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Mysterious lake inexplicably replenishes its freshwater without a source


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Hypothesis: Fairies. Fairies replenish the water.

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Confession: I really, really, and I mean really had to go bad. I feel better now.:tu:

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A quite similar to the Fosse Dionne in France. For centuries, people have relied on the gushing, colour-changing waters of this ancient well – but no-one has ever been able to locate its source.

In the heart of France’s idyllic Burgundy region, surrounded by manicured vineyards, fortified Renaissance chateaux and medieval hill towns, sits one of the bucolic area’s most mysterious attractions: a seemingly bottomless spring-fed pit in the small town of Tonnarre known as the Fosse Dionne.

https://www.bbc.com/travel/article/20200730-the-fosse-dionne-frances-mysterious-underground-spring

 

The Fosse Dionne: France's mysterious underground spring - BBC Travel

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31 minutes ago, jethrofloyd said:

A quite similar to the Fosse Dionne in France. For centuries, people have relied on the gushing, colour-changing waters of this ancient well – but no-one has ever been able to locate its source.

In the heart of France’s idyllic Burgundy region, surrounded by manicured vineyards, fortified Renaissance chateaux and medieval hill towns, sits one of the bucolic area’s most mysterious attractions: a seemingly bottomless spring-fed pit in the small town of Tonnarre known as the Fosse Dionne.

https://www.bbc.com/travel/article/20200730-the-fosse-dionne-frances-mysterious-underground-spring

 

The Fosse Dionne: France's mysterious underground spring - BBC Travel


That's pretty. I should go there.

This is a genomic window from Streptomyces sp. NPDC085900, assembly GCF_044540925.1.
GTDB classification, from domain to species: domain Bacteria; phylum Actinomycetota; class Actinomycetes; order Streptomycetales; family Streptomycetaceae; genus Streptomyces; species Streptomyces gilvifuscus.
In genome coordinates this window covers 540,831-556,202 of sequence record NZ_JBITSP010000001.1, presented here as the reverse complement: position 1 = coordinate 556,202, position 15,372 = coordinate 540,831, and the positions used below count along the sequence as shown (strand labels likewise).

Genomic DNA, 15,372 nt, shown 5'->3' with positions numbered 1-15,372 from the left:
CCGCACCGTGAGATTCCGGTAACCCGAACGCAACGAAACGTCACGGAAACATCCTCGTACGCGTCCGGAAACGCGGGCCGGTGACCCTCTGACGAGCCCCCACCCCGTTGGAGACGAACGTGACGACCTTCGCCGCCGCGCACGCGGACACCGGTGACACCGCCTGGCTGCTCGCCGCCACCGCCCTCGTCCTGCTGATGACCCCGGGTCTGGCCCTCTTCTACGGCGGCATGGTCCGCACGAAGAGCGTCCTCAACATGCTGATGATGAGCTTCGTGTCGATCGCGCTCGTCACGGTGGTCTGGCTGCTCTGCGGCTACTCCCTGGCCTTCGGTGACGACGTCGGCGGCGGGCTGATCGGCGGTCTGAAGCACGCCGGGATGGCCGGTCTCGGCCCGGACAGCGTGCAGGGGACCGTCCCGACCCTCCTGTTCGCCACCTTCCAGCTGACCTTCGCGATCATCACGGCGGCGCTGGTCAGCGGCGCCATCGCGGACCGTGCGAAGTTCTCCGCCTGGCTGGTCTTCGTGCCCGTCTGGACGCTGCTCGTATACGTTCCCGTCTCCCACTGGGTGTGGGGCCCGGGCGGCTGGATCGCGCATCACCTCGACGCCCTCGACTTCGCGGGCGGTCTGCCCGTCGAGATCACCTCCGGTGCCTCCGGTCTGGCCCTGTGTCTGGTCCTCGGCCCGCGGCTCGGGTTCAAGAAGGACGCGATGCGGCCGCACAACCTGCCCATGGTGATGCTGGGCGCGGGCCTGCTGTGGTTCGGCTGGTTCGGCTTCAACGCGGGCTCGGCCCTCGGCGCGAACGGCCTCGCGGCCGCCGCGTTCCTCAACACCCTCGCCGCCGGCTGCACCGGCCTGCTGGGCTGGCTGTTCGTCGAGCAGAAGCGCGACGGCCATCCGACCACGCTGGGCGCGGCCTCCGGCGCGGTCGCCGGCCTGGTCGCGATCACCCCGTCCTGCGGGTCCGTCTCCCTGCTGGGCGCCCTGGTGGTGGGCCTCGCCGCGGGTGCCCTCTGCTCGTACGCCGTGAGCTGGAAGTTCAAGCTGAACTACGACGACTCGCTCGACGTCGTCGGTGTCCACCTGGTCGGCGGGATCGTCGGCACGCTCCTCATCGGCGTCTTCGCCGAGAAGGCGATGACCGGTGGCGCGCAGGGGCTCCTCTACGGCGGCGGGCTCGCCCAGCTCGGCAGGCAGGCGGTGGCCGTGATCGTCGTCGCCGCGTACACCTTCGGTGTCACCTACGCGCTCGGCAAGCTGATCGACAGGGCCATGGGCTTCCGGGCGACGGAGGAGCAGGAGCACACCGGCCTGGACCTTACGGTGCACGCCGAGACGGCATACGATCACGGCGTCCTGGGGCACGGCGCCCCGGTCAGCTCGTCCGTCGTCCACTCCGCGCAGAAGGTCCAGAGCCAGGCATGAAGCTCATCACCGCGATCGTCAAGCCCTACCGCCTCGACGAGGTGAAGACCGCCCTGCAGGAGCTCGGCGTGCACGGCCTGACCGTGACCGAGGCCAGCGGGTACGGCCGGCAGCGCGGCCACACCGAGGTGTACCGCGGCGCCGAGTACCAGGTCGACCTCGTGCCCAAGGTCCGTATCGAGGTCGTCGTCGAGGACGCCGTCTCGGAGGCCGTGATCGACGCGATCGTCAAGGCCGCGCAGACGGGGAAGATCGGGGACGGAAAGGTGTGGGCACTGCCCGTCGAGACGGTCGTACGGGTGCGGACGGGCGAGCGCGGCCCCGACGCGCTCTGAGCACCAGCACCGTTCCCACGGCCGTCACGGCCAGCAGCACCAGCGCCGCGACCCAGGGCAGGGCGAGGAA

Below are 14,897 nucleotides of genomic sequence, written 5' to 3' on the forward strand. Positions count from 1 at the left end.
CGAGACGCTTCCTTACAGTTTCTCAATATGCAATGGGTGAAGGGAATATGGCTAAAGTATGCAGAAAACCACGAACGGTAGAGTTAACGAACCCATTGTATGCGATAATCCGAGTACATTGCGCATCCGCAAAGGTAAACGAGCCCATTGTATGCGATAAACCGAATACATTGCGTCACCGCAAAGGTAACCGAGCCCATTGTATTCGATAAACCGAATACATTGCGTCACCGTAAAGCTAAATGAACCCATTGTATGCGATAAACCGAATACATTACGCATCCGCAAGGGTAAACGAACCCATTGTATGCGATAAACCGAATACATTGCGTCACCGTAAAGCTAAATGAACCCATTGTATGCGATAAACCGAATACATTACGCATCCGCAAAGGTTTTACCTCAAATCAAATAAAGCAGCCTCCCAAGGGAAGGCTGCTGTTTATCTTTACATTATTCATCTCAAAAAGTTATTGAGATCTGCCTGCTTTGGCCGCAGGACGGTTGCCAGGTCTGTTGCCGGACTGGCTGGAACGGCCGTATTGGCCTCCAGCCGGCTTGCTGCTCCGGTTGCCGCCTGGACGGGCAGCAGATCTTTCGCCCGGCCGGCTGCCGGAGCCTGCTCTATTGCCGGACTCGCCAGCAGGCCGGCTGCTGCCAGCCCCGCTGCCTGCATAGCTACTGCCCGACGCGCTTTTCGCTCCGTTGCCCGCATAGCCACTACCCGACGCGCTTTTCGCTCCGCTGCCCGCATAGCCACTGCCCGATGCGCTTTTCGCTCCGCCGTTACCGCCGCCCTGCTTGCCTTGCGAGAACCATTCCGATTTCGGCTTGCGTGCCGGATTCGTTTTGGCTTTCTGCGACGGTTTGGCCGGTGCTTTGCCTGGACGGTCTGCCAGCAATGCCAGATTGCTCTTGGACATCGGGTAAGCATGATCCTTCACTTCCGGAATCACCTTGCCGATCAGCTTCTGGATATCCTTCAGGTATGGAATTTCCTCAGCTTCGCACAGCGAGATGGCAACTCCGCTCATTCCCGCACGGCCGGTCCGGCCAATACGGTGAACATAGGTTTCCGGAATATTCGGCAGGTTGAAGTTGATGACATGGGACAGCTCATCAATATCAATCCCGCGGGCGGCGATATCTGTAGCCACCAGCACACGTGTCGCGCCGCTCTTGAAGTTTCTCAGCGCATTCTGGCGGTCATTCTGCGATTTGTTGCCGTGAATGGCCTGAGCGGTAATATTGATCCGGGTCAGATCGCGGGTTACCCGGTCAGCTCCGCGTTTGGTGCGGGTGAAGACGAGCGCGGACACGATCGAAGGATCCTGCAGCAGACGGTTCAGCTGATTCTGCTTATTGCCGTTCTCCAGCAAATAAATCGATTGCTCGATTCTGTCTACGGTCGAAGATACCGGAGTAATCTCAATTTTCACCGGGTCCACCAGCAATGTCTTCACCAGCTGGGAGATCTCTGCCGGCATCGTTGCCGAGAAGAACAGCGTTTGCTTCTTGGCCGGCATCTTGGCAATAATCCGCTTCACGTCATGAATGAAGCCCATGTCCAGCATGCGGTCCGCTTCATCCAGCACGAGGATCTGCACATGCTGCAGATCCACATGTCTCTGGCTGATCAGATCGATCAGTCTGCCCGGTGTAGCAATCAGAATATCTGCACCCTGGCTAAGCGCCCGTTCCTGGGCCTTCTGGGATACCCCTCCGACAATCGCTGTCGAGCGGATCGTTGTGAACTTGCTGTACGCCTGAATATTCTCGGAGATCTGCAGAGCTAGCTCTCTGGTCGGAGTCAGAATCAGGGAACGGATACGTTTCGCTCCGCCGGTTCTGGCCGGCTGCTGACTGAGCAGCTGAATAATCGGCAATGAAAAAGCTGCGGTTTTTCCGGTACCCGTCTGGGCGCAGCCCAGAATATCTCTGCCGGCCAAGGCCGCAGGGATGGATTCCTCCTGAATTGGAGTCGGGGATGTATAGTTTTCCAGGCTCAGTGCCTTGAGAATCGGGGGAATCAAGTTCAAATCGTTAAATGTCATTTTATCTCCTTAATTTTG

Though that just supports my hypothesis. The water fairy Melusine is associated with Burgundy.

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 What is really super amazing is that it never, ever, ever rains on that particular mountain. Ever!  Not a drop!

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Water pressure from bellow and spread throughout the base of the lake? I have no idea how geological processes go.

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Posted (edited)

There is obviously a “ source” of water, because, there is water in the lake.   If it doesn’t come from above, it comes from below?

Edited by lightly
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Dumn article title.  Of course there is a "source".   Probably springs.  

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Posted (edited)

Yup Abe, that’s undoubtedly the answer to the mystery. :P     Over most of the earth there is much more water underground, than above.    

Edited by lightly
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11 minutes ago, lightly said:

Yup Abe, that’s undoubtedly the answer to the mystery. :P     Over most of the earth there is much more water underground, than above.    

Blame gravity.

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That photo is NOT the lake they are speaking about. Not even close. It�s called � Lake on the Mountain�.
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Posted (edited)

Aquifer and rain...There's a lot of lakes without any spring or river coming in. Water just sip in underground. 

But you can have a pristine spring nearby:

CavernousPertinentAmericanavocet-max-1mb.gif.39116c2f392ddbe4b516a8283692e98b.gif

Edited by Jon the frog
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